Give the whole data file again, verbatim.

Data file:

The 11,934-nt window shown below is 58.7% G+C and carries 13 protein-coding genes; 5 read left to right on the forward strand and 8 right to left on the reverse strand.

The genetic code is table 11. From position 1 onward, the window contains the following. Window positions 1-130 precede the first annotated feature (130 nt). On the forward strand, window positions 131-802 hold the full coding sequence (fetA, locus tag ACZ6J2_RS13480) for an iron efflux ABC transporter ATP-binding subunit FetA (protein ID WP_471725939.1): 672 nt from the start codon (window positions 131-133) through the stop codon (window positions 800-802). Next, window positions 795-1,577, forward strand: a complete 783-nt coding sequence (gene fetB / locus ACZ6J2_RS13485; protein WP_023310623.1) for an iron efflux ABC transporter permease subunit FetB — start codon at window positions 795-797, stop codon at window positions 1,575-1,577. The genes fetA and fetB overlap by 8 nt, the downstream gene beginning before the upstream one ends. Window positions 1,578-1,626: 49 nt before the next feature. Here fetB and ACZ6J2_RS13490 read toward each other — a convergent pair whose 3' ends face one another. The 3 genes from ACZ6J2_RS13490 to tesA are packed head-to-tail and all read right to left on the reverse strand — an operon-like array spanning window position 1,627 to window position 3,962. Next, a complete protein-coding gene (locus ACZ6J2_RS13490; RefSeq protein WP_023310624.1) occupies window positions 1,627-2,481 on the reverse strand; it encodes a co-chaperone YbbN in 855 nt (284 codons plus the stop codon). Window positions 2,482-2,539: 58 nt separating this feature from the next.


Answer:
The 11,934-nt window shown below is 58.7% G+C and carries 13 protein-coding genes; 5 read left to right on the forward strand and 8 right to left on the reverse strand.

The genetic code is table 11. From position 1 onward, the window contains the following. Window positions 1-130 precede the first annotated feature (130 nt). On the forward strand, window positions 131-802 hold the full coding sequence (fetA, locus tag ACZ6J2_RS13480) for an iron efflux ABC transporter ATP-binding subunit FetA (protein ID WP_471725939.1): 672 nt from the start codon (window positions 131-133) through the stop codon (window positions 800-802). Next, window positions 795-1,577, forward strand: a complete 783-nt coding sequence (gene fetB / locus ACZ6J2_RS13485; protein WP_023310623.1) for an iron efflux ABC transporter permease subunit FetB — start codon at window positions 795-797, stop codon at window positions 1,575-1,577. The genes fetA and fetB overlap by 8 nt, the downstream gene beginning before the upstream one ends. Window positions 1,578-1,626: 49 nt before the next feature. Here fetB and ACZ6J2_RS13490 read toward each other — a convergent pair whose 3' ends face one another. The 3 genes from ACZ6J2_RS13490 to tesA are packed head-to-tail and all read right to left on the reverse strand — an operon-like array spanning window position 1,627 to window position 3,962. Next, a complete protein-coding gene (locus ACZ6J2_RS13490; RefSeq protein WP_023310624.1) occupies window positions 1,627-2,481 on the reverse strand; it encodes a co-chaperone YbbN in 855 nt (284 codons plus the stop codon). Window positions 2,482-2,539: 58 nt separating this feature from the next.